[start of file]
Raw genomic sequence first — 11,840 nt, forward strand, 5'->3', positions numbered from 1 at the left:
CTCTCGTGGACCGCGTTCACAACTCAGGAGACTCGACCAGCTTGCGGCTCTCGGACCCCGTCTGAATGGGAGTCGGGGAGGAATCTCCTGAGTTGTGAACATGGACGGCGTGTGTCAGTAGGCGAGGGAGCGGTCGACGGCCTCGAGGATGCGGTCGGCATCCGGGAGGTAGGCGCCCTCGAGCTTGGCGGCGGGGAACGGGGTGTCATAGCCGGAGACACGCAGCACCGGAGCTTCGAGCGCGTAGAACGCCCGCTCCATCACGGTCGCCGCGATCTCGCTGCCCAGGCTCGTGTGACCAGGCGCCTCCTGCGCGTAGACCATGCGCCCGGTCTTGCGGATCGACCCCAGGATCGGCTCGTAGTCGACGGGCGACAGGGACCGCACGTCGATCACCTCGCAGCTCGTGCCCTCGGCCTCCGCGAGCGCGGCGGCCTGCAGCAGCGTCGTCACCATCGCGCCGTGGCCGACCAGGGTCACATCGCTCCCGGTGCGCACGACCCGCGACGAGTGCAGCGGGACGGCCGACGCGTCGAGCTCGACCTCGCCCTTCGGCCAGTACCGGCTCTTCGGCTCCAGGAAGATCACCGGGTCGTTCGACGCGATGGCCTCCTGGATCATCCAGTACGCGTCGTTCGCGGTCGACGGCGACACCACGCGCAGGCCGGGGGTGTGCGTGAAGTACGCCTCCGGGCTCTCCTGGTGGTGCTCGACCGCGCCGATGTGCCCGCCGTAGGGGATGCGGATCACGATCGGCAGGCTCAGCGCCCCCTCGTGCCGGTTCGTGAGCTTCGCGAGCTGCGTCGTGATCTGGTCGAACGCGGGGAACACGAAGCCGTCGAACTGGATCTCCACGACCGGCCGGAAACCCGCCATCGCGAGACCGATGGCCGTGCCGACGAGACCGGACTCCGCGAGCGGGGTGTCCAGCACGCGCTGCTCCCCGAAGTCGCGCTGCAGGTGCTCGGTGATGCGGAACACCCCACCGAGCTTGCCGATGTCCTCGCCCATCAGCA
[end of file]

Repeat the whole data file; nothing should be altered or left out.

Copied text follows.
Raw genomic sequence first — 11,840 nt, forward strand, 5'->3', positions numbered from 1 at the left:
CTCTCGTGGACCGCGTTCACAACTCAGGAGACTCGACCAGCTTGCGGCTCTCGGACCCCGTCTGAATGGGAGTCGGGGAGGAATCTCCTGAGTTGTGAACATGGACGGCGTGTGTCAGTAGGCGAGGGAGCGGTCGACGGCCTCGAGGATGCGGTCGGCATCCGGGAGGTAGGCGCCCTCGAGCTTGGCGGCGGGGAACGGGGTGTCATAGCCGGAGACACGCAGCACCGGAGCTTCGAGCGCGTAGAACGCCCGCTCCATCACGGTCGCCGCGATCTCGCTGCCCAGGCTCGTGTGACCAGGCGCCTCCTGCGCGTAGACCATGCGCCCGGTCTTGCGGATCGACCCCAGGATCGGCTCGTAGTCGACGGGCGACAGGGACCGCACGTCGATCACCTCGCAGCTCGTGCCCTCGGCCTCCGCGAGCGCGGCGGCCTGCAGCAGCGTCGTCACCATCGCGCCGTGGCCGACCAGGGTCACATCGCTCCCGGTGCGCACGACCCGCGACGAGTGCAGCGGGACGGCCGACGCGTCGAGCTCGACCTCGCCCTTCGGCCAGTACCGGCTCTTCGGCTCCAGGAAGATCACCGGGTCGTTCGACGCGATGGCCTCCTGGATCATCCAGTACGCGTCGTTCGCGGTCGACGGCGACACCACGCGCAGGCCGGGGGTGTGCGTGAAGTACGCCTCCGGGCTCTCCTGGTGGTGCTCGACCGCGCCGATGTGCCCGCCGTAGGGGATGCGGATCACGATCGGCAGGCTCAGCGCCCCCTCGTGCCGGTTCGTGAGCTTCGCGAGCTGCGTCGTGATCTGGTCGAACGCGGGGAACACGAAGCCGTCGAACTGGATCTCCACGACCGGCCGGAAACCCGCCATCGCGAGACCGATGGCCGTGCCGACGAGACCGGACTCCGCGAGCGGGGTGTCCAGCACGCGCTGCTCCCCGAAGTCGCGCTGCAGGTGCTCGGTGATGCGGAACACCCCACCGAGCTTGCCGATGTCCTCGCCCATCAGCA